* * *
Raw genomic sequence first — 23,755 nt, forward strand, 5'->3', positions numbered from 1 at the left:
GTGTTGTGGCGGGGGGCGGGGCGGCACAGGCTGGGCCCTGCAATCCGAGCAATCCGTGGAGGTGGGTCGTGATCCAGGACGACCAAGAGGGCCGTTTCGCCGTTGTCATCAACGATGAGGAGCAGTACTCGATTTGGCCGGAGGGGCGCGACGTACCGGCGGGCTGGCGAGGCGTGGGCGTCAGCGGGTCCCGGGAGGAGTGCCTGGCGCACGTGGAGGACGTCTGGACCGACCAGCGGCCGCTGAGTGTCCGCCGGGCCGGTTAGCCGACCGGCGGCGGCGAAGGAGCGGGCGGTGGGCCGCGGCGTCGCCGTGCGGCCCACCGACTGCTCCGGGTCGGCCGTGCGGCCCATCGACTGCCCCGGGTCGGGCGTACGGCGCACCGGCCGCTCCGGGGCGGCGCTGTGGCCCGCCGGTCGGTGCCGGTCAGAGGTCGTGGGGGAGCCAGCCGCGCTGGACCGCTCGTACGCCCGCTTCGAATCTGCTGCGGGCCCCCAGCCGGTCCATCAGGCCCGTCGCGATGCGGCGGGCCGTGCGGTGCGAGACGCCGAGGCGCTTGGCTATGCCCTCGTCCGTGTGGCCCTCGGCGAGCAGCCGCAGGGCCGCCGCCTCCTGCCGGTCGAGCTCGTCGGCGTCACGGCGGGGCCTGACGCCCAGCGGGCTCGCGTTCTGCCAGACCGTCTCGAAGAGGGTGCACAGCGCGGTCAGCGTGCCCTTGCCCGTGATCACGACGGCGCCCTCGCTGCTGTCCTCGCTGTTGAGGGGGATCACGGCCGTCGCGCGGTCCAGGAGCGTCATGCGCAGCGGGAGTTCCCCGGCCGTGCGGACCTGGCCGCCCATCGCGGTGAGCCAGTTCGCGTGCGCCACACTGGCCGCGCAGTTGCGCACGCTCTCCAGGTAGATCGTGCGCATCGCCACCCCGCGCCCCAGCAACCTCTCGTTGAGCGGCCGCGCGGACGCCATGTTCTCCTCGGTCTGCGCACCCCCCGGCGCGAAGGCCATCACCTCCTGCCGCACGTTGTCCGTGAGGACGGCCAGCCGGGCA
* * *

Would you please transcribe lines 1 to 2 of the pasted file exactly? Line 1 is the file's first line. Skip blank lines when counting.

Raw genomic sequence first — 23,755 nt, forward strand, 5'->3', positions numbered from 1 at the left:
GTGTTGTGGCGGGGGGCGGGGCGGCACAGGCTGGGCCCTGCAATCCGAGCAATCCGTGGAGGTGGGTCGTGATCCAGGACGACCAAGAGGGCCGTTTCGCCGTTGTCATCAACGATGAGGAGCAGTACTCGATTTGGCCGGAGGGGCGCGACGTACCGGCGGGCTGGCGAGGCGTGGGCGTCAGCGGGTCCCGGGAGGAGTGCCTGGCGCACGTGGAGGACGTCTGGACCGACCAGCGGCCGCTGAGTGTCCGCCGGGCCGGTTAGCCGACCGGCGGCGGCGAAGGAGCGGGCGGTGGGCCGCGGCGTCGCCGTGCGGCCCACCGACTGCTCCGGGTCGGCCGTGCGGCCCATCGACTGCCCCGGGTCGGGCGTACGGCGCACCGGCCGCTCCGGGGCGGCGCTGTGGCCCGCCGGTCGGTGCCGGTCAGAGGTCGTGGGGGAGCCAGCCGCGCTGGACCGCTCGTACGCCCGCTTCGAATCTGCTGCGGGCCCCCAGCCGGTCCATCAGGCCCGTCGCGATGCGGCGGGCCGTGCGGTGCGAGACGCCGAGGCGCTTGGCTATGCCCTCGTCCGTGTGGCCCTCGGCGAGCAGCCGCAGGGCCGCCGCCTCCTGCCGGTCGAGCTCGTCGGCGTCACGGCGGGGCCTGACGCCCAGCGGGCTCGCGTTCTGCCAGACCGTCTCGAAGAGGGTGCACAGCGCGGTCAGCGTGCCCTTGCCCGTGATCACGACGGCGCCCTCGCTGCTGTCCTCGCTGTTGAGGGGGATCACGGCCGTCGCGCGGTCCAGGAGCGTCATGCGCAGCGGGAGTTCCCCGGCCGTGCGGACCTGGCCGCCCATCGCGGTGAGCCAGTTCGCGTGCGCCACACTGGCCGCGCAGTTGCGCACGCTCTCCAGGTAGATCGTGCGCATCGCCACCCCGCGCCCCAGCAACCTCTCGTTGAGCGGCCGCGCGGACGCCATGTTCTCCTCGGTCTGCGCACCCCCCGGCGCGAAGGCCATCACCTCCTGCCGCACGTTGTCCGTGAGGACGGCCAGCCGGGCA